1. Coscinodon calyptratus (Drummond) C. E. O. Jensen in N. C. Kindberg, Eur. N. Amer. Bryin. 2: 241. 1897.
Grimmia calyptrata Drummond, Musc. Amer., 60. 1828; Coscinodon hookeri Hampe; G. columbica Kindberg
Plants 7-10 mm, olivaceous. Leaves ovate to ovate-lanceolate, 1.4-2.4 × 0.4-0.7 mm, margins plane or one margin recurved at mid leaf, apex plane, awn 0.4-1.4 mm, lamina non-plicate; basal juxtacostal laminal cells long-rectangular, 15-80 × 7-10 µm, evenly thin-walled; basal marginal laminal cells quadrate to long-rectangular, 16-60 × 7-15 µm, thin or thick end walls and thin lateral walls; medial laminal cells 1-stratose; distal laminal cells 1-stratose. Sexual condition autoicous. Seta 1.4-2.4 mm. Capsule exserted, cylindric, commonly constricted at rim; peristome present, solid, xerocastique.
Most common on dry sandstone and granitic boulders and bedrock exposures but also limestone and volcanic outcrops; moderate to high elevations (300-3000 m); Alta., B.C.; Ariz., Calif., Colo., Idaho, Minn., Mont., Nev., N.Mex., Oreg., S.Dak., Utah, Wash., Wis., Wyo.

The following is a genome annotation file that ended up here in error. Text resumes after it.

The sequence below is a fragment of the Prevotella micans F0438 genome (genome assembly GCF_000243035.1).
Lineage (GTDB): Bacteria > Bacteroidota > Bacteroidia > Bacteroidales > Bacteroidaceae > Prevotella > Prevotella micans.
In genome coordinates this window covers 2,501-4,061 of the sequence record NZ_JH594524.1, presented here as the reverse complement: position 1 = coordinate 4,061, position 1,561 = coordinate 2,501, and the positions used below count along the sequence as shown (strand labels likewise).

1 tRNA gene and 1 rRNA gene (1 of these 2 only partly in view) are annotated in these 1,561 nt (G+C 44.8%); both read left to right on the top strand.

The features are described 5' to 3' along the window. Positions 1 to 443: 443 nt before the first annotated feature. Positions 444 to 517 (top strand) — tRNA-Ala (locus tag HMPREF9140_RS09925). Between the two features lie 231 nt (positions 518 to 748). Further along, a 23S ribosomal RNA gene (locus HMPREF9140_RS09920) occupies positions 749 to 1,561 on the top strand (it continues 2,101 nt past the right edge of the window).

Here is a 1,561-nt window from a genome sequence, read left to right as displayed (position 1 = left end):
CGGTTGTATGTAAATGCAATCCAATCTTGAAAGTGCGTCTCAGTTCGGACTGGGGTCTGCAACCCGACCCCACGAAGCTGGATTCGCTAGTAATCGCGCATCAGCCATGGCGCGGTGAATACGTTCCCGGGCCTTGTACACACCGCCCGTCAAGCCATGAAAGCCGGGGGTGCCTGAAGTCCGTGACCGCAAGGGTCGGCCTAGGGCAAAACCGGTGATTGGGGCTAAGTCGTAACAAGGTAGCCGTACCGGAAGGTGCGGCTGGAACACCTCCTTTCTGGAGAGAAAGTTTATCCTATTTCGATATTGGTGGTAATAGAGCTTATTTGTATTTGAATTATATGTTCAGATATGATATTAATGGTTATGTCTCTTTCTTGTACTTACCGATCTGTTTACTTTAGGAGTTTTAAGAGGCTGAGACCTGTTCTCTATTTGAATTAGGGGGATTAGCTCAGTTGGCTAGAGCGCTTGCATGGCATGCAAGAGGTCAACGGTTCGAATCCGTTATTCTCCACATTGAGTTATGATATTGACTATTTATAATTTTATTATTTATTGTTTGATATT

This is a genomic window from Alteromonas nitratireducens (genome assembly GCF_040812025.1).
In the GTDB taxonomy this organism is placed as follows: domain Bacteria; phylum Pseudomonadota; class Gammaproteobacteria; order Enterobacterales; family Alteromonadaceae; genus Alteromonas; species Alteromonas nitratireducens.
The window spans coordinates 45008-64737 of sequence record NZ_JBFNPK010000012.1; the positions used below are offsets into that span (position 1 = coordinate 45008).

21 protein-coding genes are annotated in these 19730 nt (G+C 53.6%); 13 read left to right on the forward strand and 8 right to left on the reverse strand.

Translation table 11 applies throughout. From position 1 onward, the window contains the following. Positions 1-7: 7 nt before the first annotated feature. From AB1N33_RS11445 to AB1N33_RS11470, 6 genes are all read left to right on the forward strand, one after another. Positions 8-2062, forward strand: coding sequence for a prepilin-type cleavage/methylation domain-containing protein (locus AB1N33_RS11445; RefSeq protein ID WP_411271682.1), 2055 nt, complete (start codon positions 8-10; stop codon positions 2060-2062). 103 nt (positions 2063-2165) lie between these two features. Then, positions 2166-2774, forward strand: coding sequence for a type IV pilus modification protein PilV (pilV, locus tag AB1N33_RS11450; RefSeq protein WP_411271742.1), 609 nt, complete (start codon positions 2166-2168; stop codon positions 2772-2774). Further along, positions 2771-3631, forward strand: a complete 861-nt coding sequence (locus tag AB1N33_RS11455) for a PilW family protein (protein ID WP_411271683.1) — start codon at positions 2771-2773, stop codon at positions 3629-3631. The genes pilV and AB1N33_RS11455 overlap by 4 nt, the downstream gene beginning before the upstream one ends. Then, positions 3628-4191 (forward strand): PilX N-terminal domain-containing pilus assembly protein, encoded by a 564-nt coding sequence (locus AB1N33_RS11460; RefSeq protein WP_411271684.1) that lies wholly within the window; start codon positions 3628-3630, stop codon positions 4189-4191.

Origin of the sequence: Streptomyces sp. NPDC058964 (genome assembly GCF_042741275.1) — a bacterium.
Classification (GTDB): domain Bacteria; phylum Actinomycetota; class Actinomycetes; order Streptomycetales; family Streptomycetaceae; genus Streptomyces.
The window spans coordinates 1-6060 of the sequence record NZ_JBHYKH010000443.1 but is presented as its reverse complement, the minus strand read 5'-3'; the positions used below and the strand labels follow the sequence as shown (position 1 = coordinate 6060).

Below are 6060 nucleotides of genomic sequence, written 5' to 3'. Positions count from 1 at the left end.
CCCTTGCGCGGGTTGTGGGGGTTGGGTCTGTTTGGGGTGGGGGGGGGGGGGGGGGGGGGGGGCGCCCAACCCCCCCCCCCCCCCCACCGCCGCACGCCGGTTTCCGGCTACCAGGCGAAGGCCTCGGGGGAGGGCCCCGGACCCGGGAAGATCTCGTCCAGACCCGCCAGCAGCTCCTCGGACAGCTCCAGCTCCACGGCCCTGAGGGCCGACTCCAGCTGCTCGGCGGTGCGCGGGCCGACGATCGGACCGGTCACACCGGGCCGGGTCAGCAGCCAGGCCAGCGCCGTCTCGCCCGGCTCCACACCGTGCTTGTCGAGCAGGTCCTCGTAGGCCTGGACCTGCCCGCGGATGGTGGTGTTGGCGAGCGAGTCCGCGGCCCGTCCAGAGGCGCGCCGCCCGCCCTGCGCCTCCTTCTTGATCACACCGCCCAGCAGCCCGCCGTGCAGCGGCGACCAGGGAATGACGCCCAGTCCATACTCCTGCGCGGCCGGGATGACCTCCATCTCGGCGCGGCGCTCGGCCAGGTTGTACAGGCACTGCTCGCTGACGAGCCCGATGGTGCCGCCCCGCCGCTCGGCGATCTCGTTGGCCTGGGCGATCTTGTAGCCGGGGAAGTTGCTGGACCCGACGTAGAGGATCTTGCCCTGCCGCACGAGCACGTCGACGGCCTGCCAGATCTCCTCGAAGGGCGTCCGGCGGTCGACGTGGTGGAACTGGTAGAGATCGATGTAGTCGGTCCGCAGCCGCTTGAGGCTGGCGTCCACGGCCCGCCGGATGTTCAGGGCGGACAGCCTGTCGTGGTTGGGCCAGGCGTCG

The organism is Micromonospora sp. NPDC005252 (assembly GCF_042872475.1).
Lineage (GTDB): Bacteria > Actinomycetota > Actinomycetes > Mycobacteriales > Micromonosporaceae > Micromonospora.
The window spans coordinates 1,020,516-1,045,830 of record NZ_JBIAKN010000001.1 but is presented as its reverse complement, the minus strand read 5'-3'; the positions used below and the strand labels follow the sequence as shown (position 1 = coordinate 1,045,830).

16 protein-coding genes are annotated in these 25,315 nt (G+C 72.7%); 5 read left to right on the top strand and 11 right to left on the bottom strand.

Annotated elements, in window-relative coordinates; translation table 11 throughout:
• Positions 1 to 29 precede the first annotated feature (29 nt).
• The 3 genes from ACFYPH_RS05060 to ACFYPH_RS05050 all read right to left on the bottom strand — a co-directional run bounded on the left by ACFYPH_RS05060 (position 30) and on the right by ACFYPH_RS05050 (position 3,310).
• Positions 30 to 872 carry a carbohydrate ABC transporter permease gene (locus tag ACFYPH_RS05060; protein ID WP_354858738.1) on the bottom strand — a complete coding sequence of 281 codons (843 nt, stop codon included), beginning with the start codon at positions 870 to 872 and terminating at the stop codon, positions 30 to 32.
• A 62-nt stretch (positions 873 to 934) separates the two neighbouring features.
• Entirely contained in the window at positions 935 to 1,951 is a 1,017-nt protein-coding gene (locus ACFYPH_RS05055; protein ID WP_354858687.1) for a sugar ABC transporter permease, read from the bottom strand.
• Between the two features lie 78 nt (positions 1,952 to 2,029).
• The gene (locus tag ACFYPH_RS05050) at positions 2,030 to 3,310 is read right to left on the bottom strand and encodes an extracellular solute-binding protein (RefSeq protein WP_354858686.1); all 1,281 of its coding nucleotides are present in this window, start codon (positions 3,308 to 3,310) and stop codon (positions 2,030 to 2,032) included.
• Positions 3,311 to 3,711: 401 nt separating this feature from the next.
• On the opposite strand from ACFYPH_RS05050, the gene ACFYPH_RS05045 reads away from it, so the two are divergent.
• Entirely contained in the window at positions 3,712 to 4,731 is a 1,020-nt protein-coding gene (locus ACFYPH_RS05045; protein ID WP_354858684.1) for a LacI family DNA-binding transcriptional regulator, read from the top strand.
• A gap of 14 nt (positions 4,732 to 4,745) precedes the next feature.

Coscinodon calyptratus is common and widespread in the dry interior mountain areas of western North America. To the east it is largely bounded by the front ranges of the Rocky Mountains and acidic outliers such as the Black Hills of South Dakota. Two disjunct sites in Wisconsin and Minnesota define the eastward extent of the species. It is not found along the west coast mountains. Specimens from central Asia and New Zealand attributed to this North American endemic by J. Muñoz (1998c) instead represent an undescribed species of Coscinodon and a Grimmia. The non-plicate, 1-stratose leaves with plane or one revolute margin, and exserted capsule clearly separate this species from all other North American Coscinodon. The autoicous sexual condition is unique in the genus but often difficult to ascertain on any particular specimen. This species is more commonly confused with G. longirostris (formerly G. affinis) than with any other Coscinodon. Both species are autoicous, have a similar robust habit, have leaves that are strongly keeled and may have recurved margins, and have long-exserted capsules. If fertile and with capsules, the species are easily distinguished, as C. calyptratus has large, plicate calyptra and has a thin-walled filmy annulus. In contrast, G. longirostris has smaller, smooth calyptra and a large, prominent annulus. Gametophytically, C. calyptratus has 1-stratose areolation across the distal and medial lamina except for a 2-stratose margin. Its basal cells tend to be evenly thin-walled. Grimmia longirostris has a 2-stratose distal lamina and a wide 2-stratose margin at mid leaf. Its basal cells tend to be thicker walled.